She said she is hoping to find a public dashboard of some sort, to give people a real-time view of where things are at any given point in time. Her presentation included several charts and guidelines to this effect, some of which came from the governor’s office and some which came from Johns Hopkins University, and some which came from Gunnison County. “It’s a pretty narrow range for us to be successful.”
“I think of this as really the lowest risk phase and want it to be successful,” she said.
Commissioner Roland Mason asked, “As we continue this dance, as things change day to day, how can we get this information out the public…so they understand the ebb and flow over the next few weeks?”
Reynolds responded that she is hoping the dashboard and narrative approach will help. She is also hoping to have a very regular schedule for changes or updates that people can anticipate.
Commissioner Jonathan Houck asked if businesses can have a little lead time if they are going to be allowed to reopen but be required to meet new health regulations for sanitizing, for instance. Reynolds responded that they didn’t have those details ready yet, and commissioner John Messner suggested that businesses all do that now anyway.
“Whether it’s Clorox wipes, additional cleaning supplies, etc.,” he said, “And I think it’s clear for all of Gunnison County that we all need to acquire masks.”
Messner said he thinks the next phase will be the most important one and will determine the ultimate success of Gunnison County’s future.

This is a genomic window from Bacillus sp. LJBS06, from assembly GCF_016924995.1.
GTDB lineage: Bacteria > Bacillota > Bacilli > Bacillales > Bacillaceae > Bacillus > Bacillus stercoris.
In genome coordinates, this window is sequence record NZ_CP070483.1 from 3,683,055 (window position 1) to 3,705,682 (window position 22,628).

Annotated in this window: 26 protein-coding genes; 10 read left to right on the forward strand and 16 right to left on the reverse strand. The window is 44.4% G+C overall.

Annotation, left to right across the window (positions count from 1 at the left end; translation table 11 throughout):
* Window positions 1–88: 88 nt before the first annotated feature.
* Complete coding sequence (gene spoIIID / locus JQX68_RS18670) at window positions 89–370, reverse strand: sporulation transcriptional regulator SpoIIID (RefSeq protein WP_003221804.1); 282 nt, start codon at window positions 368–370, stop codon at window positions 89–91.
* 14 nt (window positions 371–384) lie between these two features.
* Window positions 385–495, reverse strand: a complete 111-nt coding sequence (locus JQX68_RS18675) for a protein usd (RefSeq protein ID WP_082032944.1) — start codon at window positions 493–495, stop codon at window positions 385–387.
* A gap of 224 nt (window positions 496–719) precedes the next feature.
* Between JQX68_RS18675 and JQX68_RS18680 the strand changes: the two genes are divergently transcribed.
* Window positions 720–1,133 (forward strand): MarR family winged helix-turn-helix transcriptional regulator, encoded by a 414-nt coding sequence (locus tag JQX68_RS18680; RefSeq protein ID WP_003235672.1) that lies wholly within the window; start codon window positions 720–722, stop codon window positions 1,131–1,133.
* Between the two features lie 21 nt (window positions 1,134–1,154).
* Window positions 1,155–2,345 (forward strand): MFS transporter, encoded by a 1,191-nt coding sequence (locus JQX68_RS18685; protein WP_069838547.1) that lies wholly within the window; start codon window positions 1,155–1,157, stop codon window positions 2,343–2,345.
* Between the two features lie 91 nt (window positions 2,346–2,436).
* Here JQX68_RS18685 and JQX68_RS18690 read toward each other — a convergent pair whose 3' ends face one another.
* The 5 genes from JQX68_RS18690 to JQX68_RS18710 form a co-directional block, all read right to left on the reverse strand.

“This stage ends up being the most important thing to community engagement to this point. The community has been incredible as far as how they’ve addressed the Hammer stage of this, the steps they’ve been taking, the willingness to put community above self,” he said. But the next stage puts even more responsibility on the community to make sure they continue the social distancing, wearing masks, using hand sanitizer, and taking responsibility for employees and customers.
“And I have every faith that we will be able to do that,” he added.
Reynolds agreed. “I actually think the first phase of saying what can’t be done…is ultimately the easiest phase. Which is really striking to say. I think the next phase is going to be challenging …as we really figure out how to monitor and adjust as necessary. But I also think this valley is full of creative and amazing people that will find ways to kind of reinvent events and traditions and things that we never thought would be feasible, but in ways that will surprise all of us,” she said.
“And some of our traditions and some of our events will change in ways for the better,” she added.